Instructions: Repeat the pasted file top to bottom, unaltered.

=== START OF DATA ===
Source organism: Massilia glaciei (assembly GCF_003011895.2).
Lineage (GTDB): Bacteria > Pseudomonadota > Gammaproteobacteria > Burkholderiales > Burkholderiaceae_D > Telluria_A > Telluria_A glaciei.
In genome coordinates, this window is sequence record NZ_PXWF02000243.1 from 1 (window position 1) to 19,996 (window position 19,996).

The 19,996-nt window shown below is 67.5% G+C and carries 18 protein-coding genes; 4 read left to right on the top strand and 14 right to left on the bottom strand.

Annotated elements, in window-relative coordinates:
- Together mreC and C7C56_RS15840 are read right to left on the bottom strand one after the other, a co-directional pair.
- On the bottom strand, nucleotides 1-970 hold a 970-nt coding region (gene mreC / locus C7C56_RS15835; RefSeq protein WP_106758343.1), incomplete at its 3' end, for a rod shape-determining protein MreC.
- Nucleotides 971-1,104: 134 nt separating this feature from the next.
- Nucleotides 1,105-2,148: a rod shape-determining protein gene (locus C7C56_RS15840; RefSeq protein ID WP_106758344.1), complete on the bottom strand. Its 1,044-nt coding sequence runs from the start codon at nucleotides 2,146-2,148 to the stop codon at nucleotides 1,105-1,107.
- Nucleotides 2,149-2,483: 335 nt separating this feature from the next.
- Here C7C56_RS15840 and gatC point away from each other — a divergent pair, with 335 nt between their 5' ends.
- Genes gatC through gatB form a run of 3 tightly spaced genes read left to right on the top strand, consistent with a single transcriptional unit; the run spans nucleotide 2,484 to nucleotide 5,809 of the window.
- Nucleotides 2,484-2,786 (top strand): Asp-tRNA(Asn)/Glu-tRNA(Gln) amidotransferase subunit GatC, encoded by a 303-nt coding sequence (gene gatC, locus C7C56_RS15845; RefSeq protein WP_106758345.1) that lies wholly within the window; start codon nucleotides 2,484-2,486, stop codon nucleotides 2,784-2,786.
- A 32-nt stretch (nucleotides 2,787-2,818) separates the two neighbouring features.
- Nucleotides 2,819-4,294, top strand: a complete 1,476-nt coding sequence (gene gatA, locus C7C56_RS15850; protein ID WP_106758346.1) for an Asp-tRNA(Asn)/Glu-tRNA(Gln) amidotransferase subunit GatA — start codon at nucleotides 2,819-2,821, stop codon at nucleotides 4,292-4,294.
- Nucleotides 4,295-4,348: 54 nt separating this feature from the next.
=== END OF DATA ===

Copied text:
Source organism: Massilia glaciei (assembly GCF_003011895.2).
Lineage (GTDB): Bacteria > Pseudomonadota > Gammaproteobacteria > Burkholderiales > Burkholderiaceae_D > Telluria_A > Telluria_A glaciei.
In genome coordinates, this window is sequence record NZ_PXWF02000243.1 from 1 (window position 1) to 19,996 (window position 19,996).

The 19,996-nt window shown below is 67.5% G+C and carries 18 protein-coding genes; 4 read left to right on the top strand and 14 right to left on the bottom strand.

Annotated elements, in window-relative coordinates:
- Together mreC and C7C56_RS15840 are read right to left on the bottom strand one after the other, a co-directional pair.
- On the bottom strand, nucleotides 1-970 hold a 970-nt coding region (gene mreC / locus C7C56_RS15835; RefSeq protein WP_106758343.1), incomplete at its 3' end, for a rod shape-determining protein MreC.
- Nucleotides 971-1,104: 134 nt separating this feature from the next.
- Nucleotides 1,105-2,148: a rod shape-determining protein gene (locus C7C56_RS15840; RefSeq protein ID WP_106758344.1), complete on the bottom strand. Its 1,044-nt coding sequence runs from the start codon at nucleotides 2,146-2,148 to the stop codon at nucleotides 1,105-1,107.
- Nucleotides 2,149-2,483: 335 nt separating this feature from the next.
- Here C7C56_RS15840 and gatC point away from each other — a divergent pair, with 335 nt between their 5' ends.
- Genes gatC through gatB form a run of 3 tightly spaced genes read left to right on the top strand, consistent with a single transcriptional unit; the run spans nucleotide 2,484 to nucleotide 5,809 of the window.
- Nucleotides 2,484-2,786 (top strand): Asp-tRNA(Asn)/Glu-tRNA(Gln) amidotransferase subunit GatC, encoded by a 303-nt coding sequence (gene gatC, locus C7C56_RS15845; RefSeq protein WP_106758345.1) that lies wholly within the window; start codon nucleotides 2,484-2,486, stop codon nucleotides 2,784-2,786.
- A 32-nt stretch (nucleotides 2,787-2,818) separates the two neighbouring features.
- Nucleotides 2,819-4,294, top strand: a complete 1,476-nt coding sequence (gene gatA, locus C7C56_RS15850; protein ID WP_106758346.1) for an Asp-tRNA(Asn)/Glu-tRNA(Gln) amidotransferase subunit GatA — start codon at nucleotides 2,819-2,821, stop codon at nucleotides 4,292-4,294.
- Nucleotides 4,295-4,348: 54 nt separating this feature from the next.